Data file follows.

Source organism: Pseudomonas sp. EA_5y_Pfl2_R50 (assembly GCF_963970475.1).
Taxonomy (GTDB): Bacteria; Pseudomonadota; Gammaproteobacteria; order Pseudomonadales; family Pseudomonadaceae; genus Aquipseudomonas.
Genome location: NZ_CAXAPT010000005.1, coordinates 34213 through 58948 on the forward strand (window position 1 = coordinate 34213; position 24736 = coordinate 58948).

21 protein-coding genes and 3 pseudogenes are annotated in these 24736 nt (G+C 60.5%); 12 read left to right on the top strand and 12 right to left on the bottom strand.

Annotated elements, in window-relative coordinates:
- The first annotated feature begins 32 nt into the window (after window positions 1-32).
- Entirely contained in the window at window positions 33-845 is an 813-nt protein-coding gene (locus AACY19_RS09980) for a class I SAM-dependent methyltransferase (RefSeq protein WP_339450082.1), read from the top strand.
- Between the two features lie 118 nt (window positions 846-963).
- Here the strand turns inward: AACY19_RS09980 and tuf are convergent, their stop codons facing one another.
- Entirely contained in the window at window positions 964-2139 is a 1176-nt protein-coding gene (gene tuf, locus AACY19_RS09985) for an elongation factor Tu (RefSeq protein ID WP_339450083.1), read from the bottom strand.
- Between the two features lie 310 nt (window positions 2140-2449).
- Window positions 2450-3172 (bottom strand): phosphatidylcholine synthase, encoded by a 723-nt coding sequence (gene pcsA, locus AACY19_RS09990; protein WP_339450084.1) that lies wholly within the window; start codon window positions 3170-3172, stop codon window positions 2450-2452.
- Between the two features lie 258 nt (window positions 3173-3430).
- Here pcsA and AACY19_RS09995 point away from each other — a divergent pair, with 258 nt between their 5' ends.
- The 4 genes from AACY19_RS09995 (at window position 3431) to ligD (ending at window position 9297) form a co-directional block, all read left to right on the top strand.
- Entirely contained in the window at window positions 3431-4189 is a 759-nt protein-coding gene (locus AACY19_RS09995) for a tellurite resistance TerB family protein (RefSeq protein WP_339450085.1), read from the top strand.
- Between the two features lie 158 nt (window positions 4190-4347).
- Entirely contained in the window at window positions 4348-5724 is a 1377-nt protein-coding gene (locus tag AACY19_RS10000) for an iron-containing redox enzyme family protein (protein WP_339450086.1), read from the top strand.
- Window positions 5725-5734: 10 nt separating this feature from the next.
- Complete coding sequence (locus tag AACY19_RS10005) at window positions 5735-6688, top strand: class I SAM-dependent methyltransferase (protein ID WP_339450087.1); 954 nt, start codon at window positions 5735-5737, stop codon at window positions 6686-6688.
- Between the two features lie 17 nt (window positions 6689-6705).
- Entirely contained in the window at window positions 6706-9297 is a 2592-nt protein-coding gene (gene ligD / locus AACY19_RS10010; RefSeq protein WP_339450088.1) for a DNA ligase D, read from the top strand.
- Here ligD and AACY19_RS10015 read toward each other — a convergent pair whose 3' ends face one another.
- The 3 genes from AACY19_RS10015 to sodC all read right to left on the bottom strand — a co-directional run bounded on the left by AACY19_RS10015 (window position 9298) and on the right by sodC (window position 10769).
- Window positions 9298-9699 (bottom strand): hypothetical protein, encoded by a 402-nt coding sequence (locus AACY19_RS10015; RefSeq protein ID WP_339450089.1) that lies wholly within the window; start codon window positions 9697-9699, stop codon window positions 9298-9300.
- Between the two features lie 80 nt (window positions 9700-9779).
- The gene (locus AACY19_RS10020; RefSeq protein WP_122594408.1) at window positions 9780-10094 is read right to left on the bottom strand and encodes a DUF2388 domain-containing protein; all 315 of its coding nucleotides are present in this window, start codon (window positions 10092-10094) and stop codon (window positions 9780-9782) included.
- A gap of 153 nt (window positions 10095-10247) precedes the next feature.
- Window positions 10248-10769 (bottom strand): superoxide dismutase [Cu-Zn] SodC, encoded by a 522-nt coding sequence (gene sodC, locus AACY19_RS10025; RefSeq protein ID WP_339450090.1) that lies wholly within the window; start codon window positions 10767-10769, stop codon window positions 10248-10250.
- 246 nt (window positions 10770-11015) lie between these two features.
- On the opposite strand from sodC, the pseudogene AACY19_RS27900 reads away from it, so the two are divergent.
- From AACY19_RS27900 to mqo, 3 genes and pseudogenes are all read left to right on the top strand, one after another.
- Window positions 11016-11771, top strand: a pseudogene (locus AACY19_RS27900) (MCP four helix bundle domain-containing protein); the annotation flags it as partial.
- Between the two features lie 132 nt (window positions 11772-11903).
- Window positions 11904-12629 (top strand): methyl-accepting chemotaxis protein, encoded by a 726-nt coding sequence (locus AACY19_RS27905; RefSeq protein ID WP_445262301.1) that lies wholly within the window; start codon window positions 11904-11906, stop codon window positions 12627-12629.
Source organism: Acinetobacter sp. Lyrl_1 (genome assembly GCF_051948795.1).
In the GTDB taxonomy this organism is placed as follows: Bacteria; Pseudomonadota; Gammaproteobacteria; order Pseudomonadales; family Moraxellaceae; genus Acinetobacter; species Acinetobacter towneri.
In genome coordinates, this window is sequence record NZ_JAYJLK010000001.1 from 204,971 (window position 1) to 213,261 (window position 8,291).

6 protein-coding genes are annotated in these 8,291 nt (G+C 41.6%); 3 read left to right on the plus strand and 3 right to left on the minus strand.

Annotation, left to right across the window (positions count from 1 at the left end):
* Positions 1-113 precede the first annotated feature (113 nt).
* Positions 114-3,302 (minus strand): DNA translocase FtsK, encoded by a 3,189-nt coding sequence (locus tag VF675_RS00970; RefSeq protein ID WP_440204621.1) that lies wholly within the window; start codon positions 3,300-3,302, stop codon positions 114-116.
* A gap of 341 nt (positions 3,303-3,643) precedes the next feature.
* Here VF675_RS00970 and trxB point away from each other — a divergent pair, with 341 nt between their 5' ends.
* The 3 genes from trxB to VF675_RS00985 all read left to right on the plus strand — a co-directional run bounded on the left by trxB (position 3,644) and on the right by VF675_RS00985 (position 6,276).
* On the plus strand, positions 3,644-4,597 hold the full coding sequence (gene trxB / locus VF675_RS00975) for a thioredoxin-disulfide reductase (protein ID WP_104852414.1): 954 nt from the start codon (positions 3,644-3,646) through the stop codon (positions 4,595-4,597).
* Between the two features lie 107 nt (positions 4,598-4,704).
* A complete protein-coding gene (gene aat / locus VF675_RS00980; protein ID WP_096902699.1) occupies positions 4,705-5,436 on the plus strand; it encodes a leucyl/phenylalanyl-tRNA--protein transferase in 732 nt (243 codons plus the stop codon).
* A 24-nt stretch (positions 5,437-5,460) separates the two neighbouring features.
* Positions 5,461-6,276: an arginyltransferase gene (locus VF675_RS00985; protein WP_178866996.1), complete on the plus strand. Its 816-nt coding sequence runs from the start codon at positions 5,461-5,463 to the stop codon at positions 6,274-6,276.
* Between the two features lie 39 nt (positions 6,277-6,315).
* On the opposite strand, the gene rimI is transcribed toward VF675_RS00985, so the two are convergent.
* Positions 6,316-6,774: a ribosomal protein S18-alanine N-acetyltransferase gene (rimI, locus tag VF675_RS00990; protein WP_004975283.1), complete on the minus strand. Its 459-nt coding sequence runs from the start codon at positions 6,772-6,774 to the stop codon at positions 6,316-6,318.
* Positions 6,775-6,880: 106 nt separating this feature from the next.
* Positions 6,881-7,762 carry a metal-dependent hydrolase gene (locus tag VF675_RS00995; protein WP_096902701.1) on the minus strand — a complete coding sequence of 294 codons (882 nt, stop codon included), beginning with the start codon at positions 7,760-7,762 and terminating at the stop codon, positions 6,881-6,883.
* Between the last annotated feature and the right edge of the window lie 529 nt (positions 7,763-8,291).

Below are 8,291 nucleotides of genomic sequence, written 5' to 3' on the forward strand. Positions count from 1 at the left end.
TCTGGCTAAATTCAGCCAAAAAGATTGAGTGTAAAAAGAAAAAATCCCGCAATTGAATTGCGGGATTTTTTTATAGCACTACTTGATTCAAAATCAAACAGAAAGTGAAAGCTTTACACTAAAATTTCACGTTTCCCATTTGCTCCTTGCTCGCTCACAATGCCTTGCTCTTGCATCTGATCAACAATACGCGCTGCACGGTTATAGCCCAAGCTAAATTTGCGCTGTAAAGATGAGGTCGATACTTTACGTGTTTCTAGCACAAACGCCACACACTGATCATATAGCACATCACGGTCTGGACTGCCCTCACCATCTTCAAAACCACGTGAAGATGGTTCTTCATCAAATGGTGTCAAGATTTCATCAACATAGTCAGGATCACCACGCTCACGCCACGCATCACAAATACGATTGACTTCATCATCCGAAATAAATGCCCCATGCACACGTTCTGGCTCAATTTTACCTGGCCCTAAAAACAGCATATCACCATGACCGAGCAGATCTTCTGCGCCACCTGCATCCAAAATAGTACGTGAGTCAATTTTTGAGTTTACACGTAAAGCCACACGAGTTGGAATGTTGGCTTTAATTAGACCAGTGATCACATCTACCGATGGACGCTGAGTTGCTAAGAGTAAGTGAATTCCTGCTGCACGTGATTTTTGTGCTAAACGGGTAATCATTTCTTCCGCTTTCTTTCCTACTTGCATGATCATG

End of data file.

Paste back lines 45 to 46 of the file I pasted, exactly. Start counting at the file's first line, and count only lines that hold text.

* The 3 genes from trxB to VF675_RS00985 all read left to right on the plus strand — a co-directional run bounded on the left by trxB (position 3,644) and on the right by VF675_RS00985 (position 6,276).
* On the plus strand, positions 3,644-4,597 hold the full coding sequence (gene trxB / locus VF675_RS00975) for a thioredoxin-disulfide reductase (protein ID WP_104852414.1): 954 nt from the start codon (positions 3,644-3,646) through the stop codon (positions 4,595-4,597).